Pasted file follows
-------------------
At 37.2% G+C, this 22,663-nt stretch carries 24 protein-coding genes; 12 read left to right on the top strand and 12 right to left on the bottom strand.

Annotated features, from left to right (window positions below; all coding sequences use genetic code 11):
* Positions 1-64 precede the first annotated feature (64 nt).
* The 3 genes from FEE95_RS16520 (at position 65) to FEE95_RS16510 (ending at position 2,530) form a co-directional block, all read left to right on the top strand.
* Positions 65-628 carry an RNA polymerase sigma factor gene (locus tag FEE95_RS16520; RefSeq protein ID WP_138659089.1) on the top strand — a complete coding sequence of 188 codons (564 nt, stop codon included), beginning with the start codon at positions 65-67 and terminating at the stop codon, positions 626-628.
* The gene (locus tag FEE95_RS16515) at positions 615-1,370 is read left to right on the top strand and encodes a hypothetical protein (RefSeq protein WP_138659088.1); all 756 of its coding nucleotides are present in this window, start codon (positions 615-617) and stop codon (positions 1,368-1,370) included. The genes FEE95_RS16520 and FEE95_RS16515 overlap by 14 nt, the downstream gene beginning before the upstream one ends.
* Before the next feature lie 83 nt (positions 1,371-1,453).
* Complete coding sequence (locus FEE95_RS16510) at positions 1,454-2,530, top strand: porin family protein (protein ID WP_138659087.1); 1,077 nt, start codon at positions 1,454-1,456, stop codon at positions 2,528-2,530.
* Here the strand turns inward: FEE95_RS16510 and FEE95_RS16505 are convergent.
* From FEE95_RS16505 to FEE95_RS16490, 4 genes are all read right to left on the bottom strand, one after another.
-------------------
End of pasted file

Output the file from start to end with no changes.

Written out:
At 37.2% G+C, this 22,663-nt stretch carries 24 protein-coding genes; 12 read left to right on the top strand and 12 right to left on the bottom strand.

Annotated features, from left to right (window positions below; all coding sequences use genetic code 11):
* Positions 1-64 precede the first annotated feature (64 nt).
* The 3 genes from FEE95_RS16520 (at position 65) to FEE95_RS16510 (ending at position 2,530) form a co-directional block, all read left to right on the top strand.
* Positions 65-628 carry an RNA polymerase sigma factor gene (locus tag FEE95_RS16520; RefSeq protein ID WP_138659089.1) on the top strand — a complete coding sequence of 188 codons (564 nt, stop codon included), beginning with the start codon at positions 65-67 and terminating at the stop codon, positions 626-628.
* The gene (locus tag FEE95_RS16515) at positions 615-1,370 is read left to right on the top strand and encodes a hypothetical protein (RefSeq protein WP_138659088.1); all 756 of its coding nucleotides are present in this window, start codon (positions 615-617) and stop codon (positions 1,368-1,370) included. The genes FEE95_RS16520 and FEE95_RS16515 overlap by 14 nt, the downstream gene beginning before the upstream one ends.
* Before the next feature lie 83 nt (positions 1,371-1,453).
* Complete coding sequence (locus FEE95_RS16510) at positions 1,454-2,530, top strand: porin family protein (protein ID WP_138659087.1); 1,077 nt, start codon at positions 1,454-1,456, stop codon at positions 2,528-2,530.
* Here the strand turns inward: FEE95_RS16510 and FEE95_RS16505 are convergent.
* From FEE95_RS16505 to FEE95_RS16490, 4 genes are all read right to left on the bottom strand, one after another.